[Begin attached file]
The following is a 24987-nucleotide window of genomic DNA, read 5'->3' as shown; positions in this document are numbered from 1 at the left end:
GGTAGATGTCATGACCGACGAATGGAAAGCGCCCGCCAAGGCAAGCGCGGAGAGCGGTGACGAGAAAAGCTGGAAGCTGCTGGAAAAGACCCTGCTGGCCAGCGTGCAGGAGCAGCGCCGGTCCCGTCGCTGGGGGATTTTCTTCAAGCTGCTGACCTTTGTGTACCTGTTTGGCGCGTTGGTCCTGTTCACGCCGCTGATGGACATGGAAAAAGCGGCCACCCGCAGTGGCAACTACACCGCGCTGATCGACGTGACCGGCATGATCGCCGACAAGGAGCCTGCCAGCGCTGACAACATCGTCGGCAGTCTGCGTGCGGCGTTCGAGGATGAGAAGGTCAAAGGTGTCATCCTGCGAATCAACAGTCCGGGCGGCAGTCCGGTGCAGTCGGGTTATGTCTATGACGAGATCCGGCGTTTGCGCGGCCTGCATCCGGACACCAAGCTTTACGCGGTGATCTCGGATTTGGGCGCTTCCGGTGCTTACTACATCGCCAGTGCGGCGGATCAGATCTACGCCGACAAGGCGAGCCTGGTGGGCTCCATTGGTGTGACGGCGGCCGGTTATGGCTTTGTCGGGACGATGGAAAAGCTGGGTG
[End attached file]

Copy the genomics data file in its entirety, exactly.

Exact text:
The following is a 24987-nucleotide window of genomic DNA, read 5'->3' as shown; positions in this document are numbered from 1 at the left end:
GGTAGATGTCATGACCGACGAATGGAAAGCGCCCGCCAAGGCAAGCGCGGAGAGCGGTGACGAGAAAAGCTGGAAGCTGCTGGAAAAGACCCTGCTGGCCAGCGTGCAGGAGCAGCGCCGGTCCCGTCGCTGGGGGATTTTCTTCAAGCTGCTGACCTTTGTGTACCTGTTTGGCGCGTTGGTCCTGTTCACGCCGCTGATGGACATGGAAAAAGCGGCCACCCGCAGTGGCAACTACACCGCGCTGATCGACGTGACCGGCATGATCGCCGACAAGGAGCCTGCCAGCGCTGACAACATCGTCGGCAGTCTGCGTGCGGCGTTCGAGGATGAGAAGGTCAAAGGTGTCATCCTGCGAATCAACAGTCCGGGCGGCAGTCCGGTGCAGTCGGGTTATGTCTATGACGAGATCCGGCGTTTGCGCGGCCTGCATCCGGACACCAAGCTTTACGCGGTGATCTCGGATTTGGGCGCTTCCGGTGCTTACTACATCGCCAGTGCGGCGGATCAGATCTACGCCGACAAGGCGAGCCTGGTGGGCTCCATTGGTGTGACGGCGGCCGGTTATGGCTTTGTCGGGACGATGGAAAAGCTGGGTG